[Haskell-cafe] Re: Article review: Category Theory
lennart at augustsson.net
Fri Jan 19 08:18:31 EST 2007
And this is why some of us think that adding polymorphic seq to
Haskell was a mistake. :(
On Jan 19, 2007, at 08:05 , apfelmus at quantentunnel.de wrote:
> Ulf Norell wrote:
>> In the section on the category laws you say that the identity
>> should satisfy
>> f . idA = idB . f
>> This is not strong enough. You need
>> f . idA = f = idB . f
>> Unfortunately, fixing this means that the category Hask is no
>> longer a
>> category since
>> _|_ . id = \x -> _|_ =/= _|_
> Neil Mitchell wrote:
>>> Isn't _|_ = \x -> _|_?
>> _|_ `seq` () = _|_
>> (\x -> _|_) `seq` () = ()
>> Whether this is the fault of seq or not is your call...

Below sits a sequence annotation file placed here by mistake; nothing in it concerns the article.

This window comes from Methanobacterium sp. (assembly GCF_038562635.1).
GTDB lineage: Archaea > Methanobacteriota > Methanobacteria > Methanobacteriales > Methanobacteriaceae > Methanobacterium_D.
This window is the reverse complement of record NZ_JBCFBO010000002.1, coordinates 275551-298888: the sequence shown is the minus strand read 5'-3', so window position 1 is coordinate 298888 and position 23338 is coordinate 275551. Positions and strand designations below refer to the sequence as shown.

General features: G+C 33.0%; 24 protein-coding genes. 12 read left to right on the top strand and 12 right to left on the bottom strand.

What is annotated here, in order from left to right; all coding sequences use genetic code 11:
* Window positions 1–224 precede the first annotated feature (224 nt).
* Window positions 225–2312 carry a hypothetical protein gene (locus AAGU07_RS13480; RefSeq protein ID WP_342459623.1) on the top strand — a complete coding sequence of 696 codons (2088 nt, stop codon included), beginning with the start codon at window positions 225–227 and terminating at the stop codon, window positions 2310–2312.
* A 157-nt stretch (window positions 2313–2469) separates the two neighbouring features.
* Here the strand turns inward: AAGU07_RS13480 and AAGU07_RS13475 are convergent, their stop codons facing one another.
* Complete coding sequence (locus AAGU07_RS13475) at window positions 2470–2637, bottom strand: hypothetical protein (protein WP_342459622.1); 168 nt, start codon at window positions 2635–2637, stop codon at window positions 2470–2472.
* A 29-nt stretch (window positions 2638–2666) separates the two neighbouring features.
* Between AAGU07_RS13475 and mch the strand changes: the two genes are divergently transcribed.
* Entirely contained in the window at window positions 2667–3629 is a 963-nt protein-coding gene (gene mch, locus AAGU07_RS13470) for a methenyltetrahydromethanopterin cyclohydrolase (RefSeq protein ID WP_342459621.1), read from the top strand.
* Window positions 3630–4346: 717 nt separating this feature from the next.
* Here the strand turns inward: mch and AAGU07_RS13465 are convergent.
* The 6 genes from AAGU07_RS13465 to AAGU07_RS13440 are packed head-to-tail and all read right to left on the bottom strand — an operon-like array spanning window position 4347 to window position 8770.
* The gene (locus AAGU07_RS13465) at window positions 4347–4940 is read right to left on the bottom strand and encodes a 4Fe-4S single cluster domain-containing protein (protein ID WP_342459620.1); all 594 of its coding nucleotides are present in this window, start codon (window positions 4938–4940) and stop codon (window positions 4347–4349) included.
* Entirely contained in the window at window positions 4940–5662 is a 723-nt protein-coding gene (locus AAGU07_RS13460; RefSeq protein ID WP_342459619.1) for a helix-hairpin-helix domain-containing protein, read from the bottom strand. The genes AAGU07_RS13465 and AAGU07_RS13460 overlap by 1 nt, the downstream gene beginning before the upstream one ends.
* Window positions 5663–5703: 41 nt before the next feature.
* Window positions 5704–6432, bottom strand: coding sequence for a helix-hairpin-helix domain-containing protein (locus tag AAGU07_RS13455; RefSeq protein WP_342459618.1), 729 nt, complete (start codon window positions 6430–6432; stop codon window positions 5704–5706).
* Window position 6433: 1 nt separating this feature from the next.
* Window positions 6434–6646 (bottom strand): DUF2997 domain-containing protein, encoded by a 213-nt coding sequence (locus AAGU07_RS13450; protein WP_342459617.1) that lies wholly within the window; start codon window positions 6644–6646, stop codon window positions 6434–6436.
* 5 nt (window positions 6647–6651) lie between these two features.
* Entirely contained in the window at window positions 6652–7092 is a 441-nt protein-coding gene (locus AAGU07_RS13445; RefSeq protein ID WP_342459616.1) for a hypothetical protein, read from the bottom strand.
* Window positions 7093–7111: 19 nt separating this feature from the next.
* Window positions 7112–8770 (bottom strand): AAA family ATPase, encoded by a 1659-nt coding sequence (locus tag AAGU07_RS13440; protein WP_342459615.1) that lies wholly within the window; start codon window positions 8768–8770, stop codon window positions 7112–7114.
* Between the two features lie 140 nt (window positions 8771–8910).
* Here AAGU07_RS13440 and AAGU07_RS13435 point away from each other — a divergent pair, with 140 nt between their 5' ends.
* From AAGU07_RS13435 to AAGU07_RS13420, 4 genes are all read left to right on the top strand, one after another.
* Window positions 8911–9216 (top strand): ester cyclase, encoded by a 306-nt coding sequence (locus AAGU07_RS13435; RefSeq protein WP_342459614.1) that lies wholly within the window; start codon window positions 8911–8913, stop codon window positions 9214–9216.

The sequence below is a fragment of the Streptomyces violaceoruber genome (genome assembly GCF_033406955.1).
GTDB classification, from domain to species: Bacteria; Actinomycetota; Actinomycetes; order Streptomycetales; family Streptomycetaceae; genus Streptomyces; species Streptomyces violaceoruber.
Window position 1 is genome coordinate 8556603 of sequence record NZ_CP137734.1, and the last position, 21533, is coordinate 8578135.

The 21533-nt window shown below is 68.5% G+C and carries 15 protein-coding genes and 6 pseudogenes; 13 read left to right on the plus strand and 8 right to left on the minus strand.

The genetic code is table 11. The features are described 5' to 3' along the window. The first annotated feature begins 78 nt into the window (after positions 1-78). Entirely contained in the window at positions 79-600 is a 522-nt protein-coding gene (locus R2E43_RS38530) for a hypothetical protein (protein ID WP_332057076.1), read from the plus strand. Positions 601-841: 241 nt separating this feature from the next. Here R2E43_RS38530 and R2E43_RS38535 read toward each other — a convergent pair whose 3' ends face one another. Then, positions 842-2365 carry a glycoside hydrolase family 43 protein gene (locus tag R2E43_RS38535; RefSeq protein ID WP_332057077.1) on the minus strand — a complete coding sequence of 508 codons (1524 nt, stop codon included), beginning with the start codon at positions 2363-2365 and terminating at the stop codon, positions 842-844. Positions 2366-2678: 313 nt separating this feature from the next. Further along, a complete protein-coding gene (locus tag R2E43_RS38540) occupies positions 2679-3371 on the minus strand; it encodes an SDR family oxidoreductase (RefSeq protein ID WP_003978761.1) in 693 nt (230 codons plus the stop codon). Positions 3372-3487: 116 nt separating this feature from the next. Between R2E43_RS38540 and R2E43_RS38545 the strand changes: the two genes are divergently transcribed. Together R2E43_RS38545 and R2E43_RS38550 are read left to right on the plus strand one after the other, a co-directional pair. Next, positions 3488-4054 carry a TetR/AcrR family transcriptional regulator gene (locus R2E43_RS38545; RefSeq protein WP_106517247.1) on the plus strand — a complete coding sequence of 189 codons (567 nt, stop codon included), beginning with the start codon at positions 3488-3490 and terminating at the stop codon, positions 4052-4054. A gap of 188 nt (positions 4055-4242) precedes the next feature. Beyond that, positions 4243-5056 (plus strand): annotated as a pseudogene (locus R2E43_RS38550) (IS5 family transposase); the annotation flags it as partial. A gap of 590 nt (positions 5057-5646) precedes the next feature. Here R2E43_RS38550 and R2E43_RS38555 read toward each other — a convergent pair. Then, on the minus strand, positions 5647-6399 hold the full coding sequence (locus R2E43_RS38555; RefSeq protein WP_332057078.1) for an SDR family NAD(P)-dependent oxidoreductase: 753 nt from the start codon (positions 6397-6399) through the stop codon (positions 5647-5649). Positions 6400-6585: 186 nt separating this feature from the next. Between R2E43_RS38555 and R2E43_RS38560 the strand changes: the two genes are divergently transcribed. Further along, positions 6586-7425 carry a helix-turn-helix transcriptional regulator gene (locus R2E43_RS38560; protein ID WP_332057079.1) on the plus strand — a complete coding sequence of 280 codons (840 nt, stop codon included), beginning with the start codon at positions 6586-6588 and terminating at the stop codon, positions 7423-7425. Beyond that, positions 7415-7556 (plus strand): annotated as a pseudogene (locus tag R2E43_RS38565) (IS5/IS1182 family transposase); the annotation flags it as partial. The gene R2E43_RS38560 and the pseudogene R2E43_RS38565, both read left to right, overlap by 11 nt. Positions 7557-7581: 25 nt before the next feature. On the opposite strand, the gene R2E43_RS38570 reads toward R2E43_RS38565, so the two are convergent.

> Subtle, subtle.
>> From the point of view of denotational semantics, the functions (x
> \mapsto _|_) and _|_ are the same as equality and the semantic
> approximation order are defined point-wise. Usually, the morphisms of
> some category arising from a (non-normalizing or polymorphic) lambda
> calculus are given by such partial functions.
> The key point about lambda calculi is that the "external" morphisms
> can be "internalized", i.e. represented as objects of the category
> themselves. So, the set of morphisms from 'Integer' to 'Integer'
> can be
> represented by the type 'Integer -> Integer'. But, as the example with
> `seq` shows, this is not entirely true. Apparently, Haskell represents
> function types in a boxed way, i.e. they are lifted by an extra _|_:
> newtype ClosureInt2Int = Closure (Integer -> Integer)#
> Thus, Hask is not a category, at least not as defined in the article.
> The problem is that (either) morphisms or the morphism composition
> are not internalized correctly in Haskell.
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